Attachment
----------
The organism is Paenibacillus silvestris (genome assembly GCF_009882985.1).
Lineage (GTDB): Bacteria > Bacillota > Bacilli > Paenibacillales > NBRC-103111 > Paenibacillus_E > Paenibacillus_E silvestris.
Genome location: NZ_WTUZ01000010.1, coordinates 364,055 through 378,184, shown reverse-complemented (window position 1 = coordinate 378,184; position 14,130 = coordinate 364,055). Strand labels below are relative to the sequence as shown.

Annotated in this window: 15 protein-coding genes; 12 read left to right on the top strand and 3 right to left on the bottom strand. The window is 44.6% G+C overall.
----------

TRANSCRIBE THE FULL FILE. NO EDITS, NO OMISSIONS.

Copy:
The organism is Paenibacillus silvestris (genome assembly GCF_009882985.1).
Lineage (GTDB): Bacteria > Bacillota > Bacilli > Paenibacillales > NBRC-103111 > Paenibacillus_E > Paenibacillus_E silvestris.
Genome location: NZ_WTUZ01000010.1, coordinates 364,055 through 378,184, shown reverse-complemented (window position 1 = coordinate 378,184; position 14,130 = coordinate 364,055). Strand labels below are relative to the sequence as shown.

Annotated in this window: 15 protein-coding genes; 12 read left to right on the top strand and 3 right to left on the bottom strand. The window is 44.6% G+C overall.